Allison Mountford, executive chef and owner of Square Meals, and Sarah Henkin, her new operations director, were at the Thursday market recently to shop for ingredients for their weekly changing menu. Allison started Square Meals shortly after graduating from culinary school in 2006 and the business has since grown from a private chef service to a brick-and-mortar establishment in Polk Gulch, which opened last December.
If you’ve ever dreamed of running off to France, Italy or even West Marin to try your hand at cheese making, we have just the thing for you. On April 17, CUESA will once again partner with Urban Kitchen SF for the second in a three-part workshop series focused on cheese. April’s class will be led by Louella Hill, aka “The Milk Maid,” who will guide us through the ins and outs of making French-style Crottin and Tomino.
Spring officially starts next week, but with a mild winter, some of our favorite seasonal veggies have already started making an appearance at the Ferry Plaza Farmers Market. From the first stalks of bright green asparagus filling up the chef carts to the much-anticipated return of Knoll Farms’ pea shoots, radish greens and green garlic, it feels like a seasonal change is already underway.
Joel Baecker and Naomi Crawford having been cooking up Neapolitan style pizzas out of their mobile wood-fired pizza oven since 2006. Their business, Pizza Politana, can be found at local farmers markets (including the Tuesday and Thursday Ferry Plaza Farmers Market) street food events and community gatherings. Pizza Politana’s weekly menu includes a simple yet delicious margherita made with a raw San Marzano tomato sauce, a weekly market-inspired pizza, and other rotating offerings.
In the winter months Will Brokaw of Brokaw Nursery supplies shoppers at the Ferry Plaza Farmers Market with subtropical fruits like cherimoya, guava and citrus. However, his stand is most recognized for the avocados grown on his family ranches in Santa Paula and Soledad, and this week they make a welcome return to market after a late-winter seasonal hiatus.
Tacolicious got its start as a pop-up stand serving a small selection of tacos, house-made salsas and agua frescas at the very first Thursday market in July of 2009. The menu featured whatever the Tacolicious crew was inspired by at the farmers market that surrounded them. Within six months, owner Joe Hargrave realized that Tacolicious was a hit and closed the doors of his Spanish-themed restaurant, Laiola, in the Marina to make way for a brick-and-mortar home for Tacolicious. He brought on Chef Antelmo Faria to help him create a more expanded menu for the new restaurant.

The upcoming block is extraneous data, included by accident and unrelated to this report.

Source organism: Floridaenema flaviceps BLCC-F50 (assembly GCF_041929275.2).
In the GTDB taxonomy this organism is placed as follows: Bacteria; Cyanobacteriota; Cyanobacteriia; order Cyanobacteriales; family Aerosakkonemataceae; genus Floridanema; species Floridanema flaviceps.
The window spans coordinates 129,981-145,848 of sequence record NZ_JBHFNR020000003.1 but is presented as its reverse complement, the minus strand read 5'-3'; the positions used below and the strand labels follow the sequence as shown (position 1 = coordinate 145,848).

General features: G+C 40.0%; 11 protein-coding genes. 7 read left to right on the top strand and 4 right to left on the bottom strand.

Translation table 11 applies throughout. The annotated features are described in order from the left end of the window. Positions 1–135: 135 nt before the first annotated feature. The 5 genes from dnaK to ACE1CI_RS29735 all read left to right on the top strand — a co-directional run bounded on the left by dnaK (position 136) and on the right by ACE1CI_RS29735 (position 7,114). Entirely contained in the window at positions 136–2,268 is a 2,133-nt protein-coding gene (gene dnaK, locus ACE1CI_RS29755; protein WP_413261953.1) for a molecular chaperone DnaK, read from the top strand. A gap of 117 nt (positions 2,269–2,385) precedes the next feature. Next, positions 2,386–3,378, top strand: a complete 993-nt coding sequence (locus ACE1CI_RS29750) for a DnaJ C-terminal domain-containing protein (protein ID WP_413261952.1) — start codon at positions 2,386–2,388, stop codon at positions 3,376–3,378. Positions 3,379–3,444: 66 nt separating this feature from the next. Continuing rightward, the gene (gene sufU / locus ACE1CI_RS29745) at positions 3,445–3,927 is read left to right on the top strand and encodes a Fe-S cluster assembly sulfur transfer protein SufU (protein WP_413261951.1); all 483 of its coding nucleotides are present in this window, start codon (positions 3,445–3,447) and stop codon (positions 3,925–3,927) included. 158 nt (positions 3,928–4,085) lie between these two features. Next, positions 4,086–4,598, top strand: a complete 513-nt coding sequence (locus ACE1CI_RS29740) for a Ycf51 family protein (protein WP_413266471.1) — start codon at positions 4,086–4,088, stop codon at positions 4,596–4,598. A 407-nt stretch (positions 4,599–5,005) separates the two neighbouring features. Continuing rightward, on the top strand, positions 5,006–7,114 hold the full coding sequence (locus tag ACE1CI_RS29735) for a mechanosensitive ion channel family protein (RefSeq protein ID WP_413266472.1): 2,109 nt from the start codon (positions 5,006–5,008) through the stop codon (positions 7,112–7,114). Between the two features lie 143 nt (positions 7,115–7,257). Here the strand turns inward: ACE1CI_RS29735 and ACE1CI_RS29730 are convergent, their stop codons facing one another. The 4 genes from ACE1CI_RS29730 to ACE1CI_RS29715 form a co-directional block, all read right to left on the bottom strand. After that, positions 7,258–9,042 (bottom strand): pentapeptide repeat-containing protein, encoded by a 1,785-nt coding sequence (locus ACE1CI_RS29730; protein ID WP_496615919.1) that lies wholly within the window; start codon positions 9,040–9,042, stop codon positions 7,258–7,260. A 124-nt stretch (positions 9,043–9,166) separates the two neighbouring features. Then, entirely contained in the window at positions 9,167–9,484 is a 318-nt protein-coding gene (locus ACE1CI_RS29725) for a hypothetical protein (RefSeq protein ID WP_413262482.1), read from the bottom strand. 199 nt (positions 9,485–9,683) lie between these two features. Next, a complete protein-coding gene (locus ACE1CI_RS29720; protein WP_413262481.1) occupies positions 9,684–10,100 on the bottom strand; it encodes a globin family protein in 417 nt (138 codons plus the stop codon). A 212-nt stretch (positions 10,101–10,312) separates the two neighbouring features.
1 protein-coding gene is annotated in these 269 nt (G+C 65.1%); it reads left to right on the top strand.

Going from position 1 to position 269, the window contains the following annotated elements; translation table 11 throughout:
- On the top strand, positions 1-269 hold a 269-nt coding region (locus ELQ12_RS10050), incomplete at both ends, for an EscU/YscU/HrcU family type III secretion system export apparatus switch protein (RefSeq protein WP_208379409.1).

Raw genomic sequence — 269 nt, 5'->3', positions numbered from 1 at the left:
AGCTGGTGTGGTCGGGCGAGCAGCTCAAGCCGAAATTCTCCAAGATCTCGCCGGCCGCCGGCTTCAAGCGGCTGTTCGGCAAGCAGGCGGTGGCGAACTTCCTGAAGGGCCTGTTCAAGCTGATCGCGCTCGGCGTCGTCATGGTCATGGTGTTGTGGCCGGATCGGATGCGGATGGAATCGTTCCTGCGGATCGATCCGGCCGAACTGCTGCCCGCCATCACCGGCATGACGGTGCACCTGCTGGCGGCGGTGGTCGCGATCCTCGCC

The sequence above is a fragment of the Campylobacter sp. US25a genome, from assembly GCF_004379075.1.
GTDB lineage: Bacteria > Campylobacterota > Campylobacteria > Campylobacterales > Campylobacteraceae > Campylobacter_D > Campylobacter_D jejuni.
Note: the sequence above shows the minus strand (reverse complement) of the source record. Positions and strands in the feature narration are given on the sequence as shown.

As the weather gets colder and temperatures reach near freezing, only the hardiest fruits and vegetables can survive on the winter farm. One of the most cold-tolerant of all plant groups is the Brassica family. These cruciferous crops are plentiful now at the Ferry Plaza markets and are favorites of many of the chefs who shop there.
Elianna Friedman is no stranger when it comes to the Bay Area food scene. As a program coordinator for the San Francisco Food Bank, she created cooking and nutrition classes for the organization’s low- income participants. At Congregation Beth El in Berkeley, she led classes on food justice and, hunger education and acted as chef and kitchen manager for their family dinner program, “Home for Dinner.” In 2010, she took on the role of Market Director for the New Taste Marketplace, which showcases small local food producers monthly at St. Gregory’s Church in Potrero Hill and is a community fundraising event for the SF Food Pantry.
Two weeks ago one of the Ferry Plaza Farmers Market’s founding farmers, Nigel Walker of Eatwell Farms, was diagnosed with a cancer of the blood that has primarily attacked his spine. Nigel has always been a farmer with great tenacity and spirit and even a diagnosis of cancer has not slowed him down. In a letter posted on the Eatwell website last week Nigel said, “I have everything to live for and quite frankly have only just got up to speed. I was asked by a doctor about my mental health, asking if my glass was half full or half empty. My reply was overflowing.
Winter citrus is finally abundant at the Ferry Plaza Farmers Market and, with new varieties appearing each week, many of the city’s best and brightest chefs will be snapping it up through the winter months. On Saturdays you’ll find them congregating behind the booth at Hamada Farms, waxing poetic about how they’ll be using those Bearss limes or Oro Blanco grapefruits as they wait for farmer Clifford Hamada to fill their orders.
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